How to Train for Hiking

Spring hiking season is almost here! We know, we can't wait either. We've been counting down the days until our first hike of the season. While we were at it, we put together our tips on preparing for the spring hiking season in this article so you can start training for your first hike of the season, before spring even starts!

Woman Hiking

Training for hiking season

Why train for hikes? No matter the distance and elevation gain of the hikes on your list this year, you can only benefit by starting to train for them early! By training before your hikes, you’ll know exactly what skill level you are at, which areas you need to improve upon in order to complete that goal hike, and ultimately make hiking a more comfortable and enjoyable experience.

Training before a hike might also make you push yourself to set new goals for bigger, badder hiking routes! No matter what your goals are, make sure you’re pushing yourself without overdoing it. Making progress can feel amazing! But it should be achieved at a reasonable pace that works for your schedule and your body to avoid burnout or injury. One extra week of training before a big adventure is much better than an injury that could push your plans back for weeks or even months. Remember, listening to your body is more important than abiding by a training program. Always consult with your physician before intensifying your workout or training regimen so you can adjust the recommendations to fit your physical state.


Woman doing squats

Getting in shape

You don’t need any fancy equipment or a gym membership to get in shape before hiking season! A simple conditioning routine can help to prepare your body for any hike. Unsurprisingly enough, the best way to get in shape for hiking season is by hiking or walking. If you’re able to work in short, easy trails into your schedule, go for it (weather permitting, of course)! Can’t get out on the trails? No worries - even short walks around your neighborhood can help get your body ready for hiking season. If you’re preparing for a hike with elevation gain, try popping over to your local high school’s football stadium to walk the stairs. You'll also get your heartrate up and prepare you for any more intense situations on your next hike.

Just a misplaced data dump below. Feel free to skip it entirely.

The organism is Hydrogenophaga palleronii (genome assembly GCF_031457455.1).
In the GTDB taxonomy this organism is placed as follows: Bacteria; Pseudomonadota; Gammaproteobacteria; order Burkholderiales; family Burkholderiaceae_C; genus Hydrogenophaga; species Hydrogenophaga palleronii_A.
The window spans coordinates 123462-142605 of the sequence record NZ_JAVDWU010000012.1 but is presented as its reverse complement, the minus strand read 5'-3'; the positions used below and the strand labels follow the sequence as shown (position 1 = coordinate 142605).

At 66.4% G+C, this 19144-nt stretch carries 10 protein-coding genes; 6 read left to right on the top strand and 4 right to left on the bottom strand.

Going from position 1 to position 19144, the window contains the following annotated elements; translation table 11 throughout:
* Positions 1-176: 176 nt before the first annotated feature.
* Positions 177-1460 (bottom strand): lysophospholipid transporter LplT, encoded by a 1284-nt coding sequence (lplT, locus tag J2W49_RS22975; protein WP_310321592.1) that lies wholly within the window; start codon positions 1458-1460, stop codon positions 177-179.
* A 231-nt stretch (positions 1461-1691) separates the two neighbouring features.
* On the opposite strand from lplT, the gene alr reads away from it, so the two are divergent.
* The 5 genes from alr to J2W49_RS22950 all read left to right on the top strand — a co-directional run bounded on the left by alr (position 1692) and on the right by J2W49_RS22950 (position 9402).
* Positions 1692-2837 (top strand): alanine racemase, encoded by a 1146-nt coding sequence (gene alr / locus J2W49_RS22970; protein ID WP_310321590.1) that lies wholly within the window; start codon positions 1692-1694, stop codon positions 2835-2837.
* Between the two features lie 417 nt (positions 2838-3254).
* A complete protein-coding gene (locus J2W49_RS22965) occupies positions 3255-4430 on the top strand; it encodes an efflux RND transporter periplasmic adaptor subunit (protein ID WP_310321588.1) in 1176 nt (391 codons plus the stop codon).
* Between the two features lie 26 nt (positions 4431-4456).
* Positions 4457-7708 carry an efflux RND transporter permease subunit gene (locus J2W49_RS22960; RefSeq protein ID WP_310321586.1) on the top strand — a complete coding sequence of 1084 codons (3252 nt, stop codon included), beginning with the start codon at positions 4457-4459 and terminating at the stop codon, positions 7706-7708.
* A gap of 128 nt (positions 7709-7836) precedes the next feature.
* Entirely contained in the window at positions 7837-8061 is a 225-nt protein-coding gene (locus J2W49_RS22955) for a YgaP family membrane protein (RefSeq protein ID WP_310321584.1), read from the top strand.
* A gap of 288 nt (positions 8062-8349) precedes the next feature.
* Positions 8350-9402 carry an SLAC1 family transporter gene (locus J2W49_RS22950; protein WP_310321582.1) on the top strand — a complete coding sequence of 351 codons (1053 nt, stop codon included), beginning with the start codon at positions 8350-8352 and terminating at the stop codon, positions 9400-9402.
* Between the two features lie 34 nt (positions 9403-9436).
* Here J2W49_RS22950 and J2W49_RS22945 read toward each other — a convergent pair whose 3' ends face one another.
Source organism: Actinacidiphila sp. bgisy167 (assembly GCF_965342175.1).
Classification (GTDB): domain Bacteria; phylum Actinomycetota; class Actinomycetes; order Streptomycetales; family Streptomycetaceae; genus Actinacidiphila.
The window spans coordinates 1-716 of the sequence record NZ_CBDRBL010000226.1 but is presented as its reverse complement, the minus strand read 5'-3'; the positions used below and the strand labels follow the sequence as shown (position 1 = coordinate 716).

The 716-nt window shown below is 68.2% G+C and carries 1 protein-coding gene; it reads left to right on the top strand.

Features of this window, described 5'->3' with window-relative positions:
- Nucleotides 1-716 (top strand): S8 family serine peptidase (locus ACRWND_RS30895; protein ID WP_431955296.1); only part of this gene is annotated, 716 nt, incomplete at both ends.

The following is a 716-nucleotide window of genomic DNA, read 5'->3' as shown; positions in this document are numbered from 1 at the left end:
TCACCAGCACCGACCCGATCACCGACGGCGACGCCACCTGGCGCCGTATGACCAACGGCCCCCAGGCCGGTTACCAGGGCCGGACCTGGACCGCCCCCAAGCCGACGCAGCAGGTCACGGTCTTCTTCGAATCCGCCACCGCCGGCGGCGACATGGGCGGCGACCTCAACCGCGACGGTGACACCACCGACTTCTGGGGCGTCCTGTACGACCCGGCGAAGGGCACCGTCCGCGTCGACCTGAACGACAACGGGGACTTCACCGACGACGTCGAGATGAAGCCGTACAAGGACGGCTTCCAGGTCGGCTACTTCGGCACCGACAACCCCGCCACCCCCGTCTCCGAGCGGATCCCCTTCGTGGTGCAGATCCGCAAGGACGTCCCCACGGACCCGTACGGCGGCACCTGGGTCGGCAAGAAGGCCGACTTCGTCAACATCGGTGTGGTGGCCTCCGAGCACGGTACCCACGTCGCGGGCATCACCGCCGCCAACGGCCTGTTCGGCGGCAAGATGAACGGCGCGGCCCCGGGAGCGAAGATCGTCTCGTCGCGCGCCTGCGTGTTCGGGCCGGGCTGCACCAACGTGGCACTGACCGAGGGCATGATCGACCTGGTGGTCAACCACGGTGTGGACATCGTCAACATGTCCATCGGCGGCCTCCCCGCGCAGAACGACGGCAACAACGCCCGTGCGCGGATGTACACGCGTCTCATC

If you’re looking to kick it up a notch, you can work on improving your muscular strength before hiking season. There’s no doubt that some of the more difficult trails require some leg and core strength to conquer. Simple strength training exercises at home could help you get through your hikes this season! Squats, lunges, calf raises, and wall sits with or without weight are all great exercises to build strength in your legs. To improve your core muscles, you can do simple floor exercises with no equipment like crunches, planks, and flutter kicks.


Backpacking gear

Stocking up on gear

Sometimes gear can make or break a hike. Before you head out this season, check your gear from past years to see what you need to replace with newer, updated gear. Almost every hike will require a few basics like navigation tools, a pack, solid hiking boots and socks, a water bottle or water pack and reservoir, and clothes you can layer - we recommend clothing items made from an adaptable fabric like Merino Wool. By replacing the items you’ll use on every hike first, you’ll have all the basics covered for each and every adventure.